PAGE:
South Africa-based Pioneer Foods – which produces brands such as Sasko bread, Liqui-Fruit juice, Bokomo cereals and Lipton ice-tea – will be eyeing acquisitions in strategic African markets as it looks to curb challenges related to exporting to these countries.
Pioneer Foods’ results for the half year ended 31 March, saw a 47% decline in headline earnings per share – attributed to the worst drought in 30 years, an unfavourable procurement position in maize, volatile exchange rates and higher grain prices. Beyond South Africa, the company’s leading markets on the continent saw sale volumes contract notably, said Thushen Govender, business executive for international operations and group acquisitions, at the results presentation on Monday.
Many of these countries are battling economic challenges and volatile currencies. For example, Mozambique is grappling with massive debt after it was revealed last year that the government took out unauthorised loans. The IMF and World Bank, major donors of its state budget, have since suspended aid to the country and Govender noted the Mozambican metical has depreciated by 70% over the past year.
Mauritius, another key market for Pioneer Foods, was also hit by local currency depreciation and the introduction of a 10% sugar tax. And in Ghana, election-related uncertainty muted consumer spending and reduced distributor working capital.
“The other issue we faced was in Zimbabwe,” said Govender. “This is very much a dollarised economy and dollar availability was quite low. As a result we adopted prudent credit management and decided to stop selling in many instances to focus on managing our debtors book a lot more prudently and ensure we don’t take a bad-debt write-off.”
However, according to Pioneer Foods’ CEO, Phil Roux, the company is seeking acquisition opportunities on the continent.
“There is no doubt that the medium-term investment case for the African continent remains compelling. We find growth rates positive. But those economies, particularly those that we serve, are going through a [short-term] period of difficulty – and, like all things, those will turn around,” said Roux.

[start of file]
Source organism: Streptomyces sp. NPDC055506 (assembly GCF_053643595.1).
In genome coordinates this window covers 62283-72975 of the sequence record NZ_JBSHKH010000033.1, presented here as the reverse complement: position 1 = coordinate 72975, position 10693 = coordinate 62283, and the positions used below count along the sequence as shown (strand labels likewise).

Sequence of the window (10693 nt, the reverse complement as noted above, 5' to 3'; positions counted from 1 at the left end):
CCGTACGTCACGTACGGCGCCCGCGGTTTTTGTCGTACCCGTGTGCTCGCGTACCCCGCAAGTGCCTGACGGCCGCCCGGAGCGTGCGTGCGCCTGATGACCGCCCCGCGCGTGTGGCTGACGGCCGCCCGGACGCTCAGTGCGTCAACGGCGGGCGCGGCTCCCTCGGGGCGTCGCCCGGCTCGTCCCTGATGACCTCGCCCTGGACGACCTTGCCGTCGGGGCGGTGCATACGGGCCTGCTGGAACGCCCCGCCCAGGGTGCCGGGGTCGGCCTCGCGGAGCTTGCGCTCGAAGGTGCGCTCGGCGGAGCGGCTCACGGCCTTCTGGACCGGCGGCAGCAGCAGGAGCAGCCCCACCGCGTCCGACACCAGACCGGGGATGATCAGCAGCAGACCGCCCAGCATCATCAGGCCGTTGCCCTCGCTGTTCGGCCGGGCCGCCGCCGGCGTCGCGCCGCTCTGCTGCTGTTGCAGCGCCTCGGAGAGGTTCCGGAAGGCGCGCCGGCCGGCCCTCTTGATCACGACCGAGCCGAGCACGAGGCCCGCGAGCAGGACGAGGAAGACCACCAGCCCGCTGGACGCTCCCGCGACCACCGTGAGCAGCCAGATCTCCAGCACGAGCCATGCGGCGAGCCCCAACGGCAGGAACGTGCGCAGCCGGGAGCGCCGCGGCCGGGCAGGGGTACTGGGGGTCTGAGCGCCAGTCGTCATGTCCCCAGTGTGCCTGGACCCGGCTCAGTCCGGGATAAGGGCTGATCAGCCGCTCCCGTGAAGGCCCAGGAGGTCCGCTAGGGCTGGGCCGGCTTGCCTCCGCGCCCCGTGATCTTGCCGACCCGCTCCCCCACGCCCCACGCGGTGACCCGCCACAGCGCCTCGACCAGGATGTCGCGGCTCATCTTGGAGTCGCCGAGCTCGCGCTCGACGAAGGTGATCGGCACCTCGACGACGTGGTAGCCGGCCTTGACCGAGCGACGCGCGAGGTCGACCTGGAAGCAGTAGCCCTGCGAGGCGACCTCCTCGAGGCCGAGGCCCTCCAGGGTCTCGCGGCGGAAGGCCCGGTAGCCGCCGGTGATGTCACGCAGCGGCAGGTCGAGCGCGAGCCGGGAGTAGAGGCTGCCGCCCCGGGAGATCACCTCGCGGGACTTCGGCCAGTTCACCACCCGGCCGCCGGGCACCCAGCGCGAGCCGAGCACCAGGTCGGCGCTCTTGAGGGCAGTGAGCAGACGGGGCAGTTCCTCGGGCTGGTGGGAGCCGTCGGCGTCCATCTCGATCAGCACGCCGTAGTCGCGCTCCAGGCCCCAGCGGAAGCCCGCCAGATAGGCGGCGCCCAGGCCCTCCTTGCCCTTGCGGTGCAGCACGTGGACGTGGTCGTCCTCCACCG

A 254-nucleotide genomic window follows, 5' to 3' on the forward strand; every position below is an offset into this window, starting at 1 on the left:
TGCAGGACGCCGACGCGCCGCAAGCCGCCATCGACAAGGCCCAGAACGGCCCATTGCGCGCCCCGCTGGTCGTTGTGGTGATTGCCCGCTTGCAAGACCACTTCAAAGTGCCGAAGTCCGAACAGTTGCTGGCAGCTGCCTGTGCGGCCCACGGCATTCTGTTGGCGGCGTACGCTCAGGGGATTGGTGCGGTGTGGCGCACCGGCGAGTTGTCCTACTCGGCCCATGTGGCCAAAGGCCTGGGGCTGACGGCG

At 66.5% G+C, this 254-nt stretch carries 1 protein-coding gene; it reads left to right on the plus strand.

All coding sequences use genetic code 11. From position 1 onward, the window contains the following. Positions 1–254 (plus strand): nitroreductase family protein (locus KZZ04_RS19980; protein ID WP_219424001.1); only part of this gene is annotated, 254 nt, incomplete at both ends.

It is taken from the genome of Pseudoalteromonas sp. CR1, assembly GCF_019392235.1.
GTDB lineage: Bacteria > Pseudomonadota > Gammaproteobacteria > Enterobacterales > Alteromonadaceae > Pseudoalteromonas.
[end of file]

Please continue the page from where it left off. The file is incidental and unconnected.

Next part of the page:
“Organic growth alone will not suffice, so we need to continue rekindling our acquisition pipeline. Pioneer Foods needs another big chunk in its portfolio.”
Part of the strategy behind acquisitions is to overcome challenges associated with exporting to other African countries. For example, Govender noted that in Nigeria the importation of fruit juices (a key division of the company) is banned, while in Angola and Kenya the import duties are close to 50% and 30% respectively.
“Therefore it is absolutely crucial for us to have local assets as well as a local management team that understands the informal channels with an established route to market,” he added.
In March the company acquired 49.89% in Weetabix East Africa, which holds a 70% market share in breakfast cereals in the region.
“And this gives us a huge opportunity not just within breakfast cereals but within the beverage category as well,” explained Govender. “In the East African region we were under-represented in terms of the consumption opportunity and it was purely because of the factors I have mentioned: lack of a local management team and understanding of the route to market, as well as importing products that become quite expensive on the shelf once you take into account the import duties. We have now, with our local partner, created a focused beverage category strategy and we are working with a local manufacturer to manufacture Ceres [a fruit juice brand] in market and penetrate the East African region.”
About a year ago, the company acquired a majority shareholding in Food Concepts Pioneer Limited (FCPL) in Nigeria, which is now proving profitable.
“It had been making losses for the last 2-3 years of its existence. In the last 8-12 months we managed to turn around that business,” he highlighted.
“The business is well posed for future growth and we are looking to invest in further capacity.”